Human beings love routines. We prefer a safe and known environment, such as the city that we have been living in for years or the long term relationships that we have for years. These routines include not only daily life activities but also the people we chat, hang out, and spend most time with. Therefore you can imagine how challenging it is when we go through big life changes such as breaking up or having a divorce.
Whether you want it or not, breaking up with a person you loved can turn your world upside down and cause so many different emotions in so little time. A breakup or a divorce is not just a process of two people splitting up, but also a process of loss and grief. You lost your hopes or plans for the future and the commitments or promises that you made with that person. Because of this flood of emotions, it's normal if you might feel like acting on your anger or other overwhelming emotions. And that's why we are here: to suggest alternative and healthier options.
How to heal after a break up or divorce
Relationships are challenging.
We cannot control them. We cannot guarantee that they’ll succeed.
In fact, when you come to think about it, what we know about relationships is… not much. Unfortunately relationships are not part of any school curriculum. For most of us, the only “blueprint” we have about relationships is that of our parents — and many times, it’s not an example we can (or should) replicate.
So when we’re faced with one of the toughest moments in a relationship, a breakup, most of us not only are overwhelmed by the pain and sense of loss that follows it, but we also lack the tools to process this trauma and start our path towards healing.
If you’re going through a breakup, I’m sorry. I hope that you’ll find solace in these steps below.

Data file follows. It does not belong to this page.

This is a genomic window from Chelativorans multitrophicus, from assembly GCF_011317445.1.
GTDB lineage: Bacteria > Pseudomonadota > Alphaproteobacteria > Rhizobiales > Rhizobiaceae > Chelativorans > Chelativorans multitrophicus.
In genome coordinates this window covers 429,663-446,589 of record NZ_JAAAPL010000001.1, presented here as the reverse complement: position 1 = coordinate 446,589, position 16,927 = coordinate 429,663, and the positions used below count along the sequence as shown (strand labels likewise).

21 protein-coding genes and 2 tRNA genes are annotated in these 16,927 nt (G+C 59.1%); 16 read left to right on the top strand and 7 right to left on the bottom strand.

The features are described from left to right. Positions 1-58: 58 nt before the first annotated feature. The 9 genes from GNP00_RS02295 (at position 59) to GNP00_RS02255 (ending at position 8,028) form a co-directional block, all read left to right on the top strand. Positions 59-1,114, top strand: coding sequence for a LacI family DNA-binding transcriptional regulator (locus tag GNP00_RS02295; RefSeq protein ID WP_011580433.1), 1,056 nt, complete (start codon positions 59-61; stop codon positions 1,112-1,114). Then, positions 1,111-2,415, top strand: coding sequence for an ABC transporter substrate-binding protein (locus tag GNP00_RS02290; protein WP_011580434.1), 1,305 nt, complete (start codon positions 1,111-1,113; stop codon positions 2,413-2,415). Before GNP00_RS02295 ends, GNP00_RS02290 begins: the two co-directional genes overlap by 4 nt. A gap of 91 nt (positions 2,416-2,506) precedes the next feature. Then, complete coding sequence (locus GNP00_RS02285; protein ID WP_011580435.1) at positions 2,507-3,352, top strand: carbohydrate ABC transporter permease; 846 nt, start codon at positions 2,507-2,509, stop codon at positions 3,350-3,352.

The experience of rejection has so many guises that it has become a very common emotional experience. Throughout our lives we experience rejections in many forms: being picked last for a team game at school, not being invited to a classmate’s birthday party, being knocked back for a promotion, rebuffed through internet dating, being excluded from a social gathering with friends, rejection of partner’s intimate advances and what can be the most painful for some, the break-up of an intimate relationship.
What Does ‘Playing the Victim’ Means?
In interpersonal relationships, the position of the victim is one of the most popular ones. Everybody pushes, pulls, plays tricks, trips others, uses others, exhausts their resources and their minds, usually unwittingly and unconsciously, and eventually placing themselves in the position of the victim.
What forgiveness is and what isn't
Forgiveness is considered by many as the redemption of a burden: the one that someone carries when he has been betrayed by a significant other, or when he has been cheated, mistaken, or abandoned.
Many times we choose forgiveness for social reasons, because "we have to". We wear the mask of "it's OK for me, as long as you are OK." But by acting this way, we skip the healthy process of "recovery" from our trauma. We go through all the “allowed” stages of emotional reactions and never express our anger, but lock it somewhere deep inside us.
YOUR SIGNIFICANT OTHERS.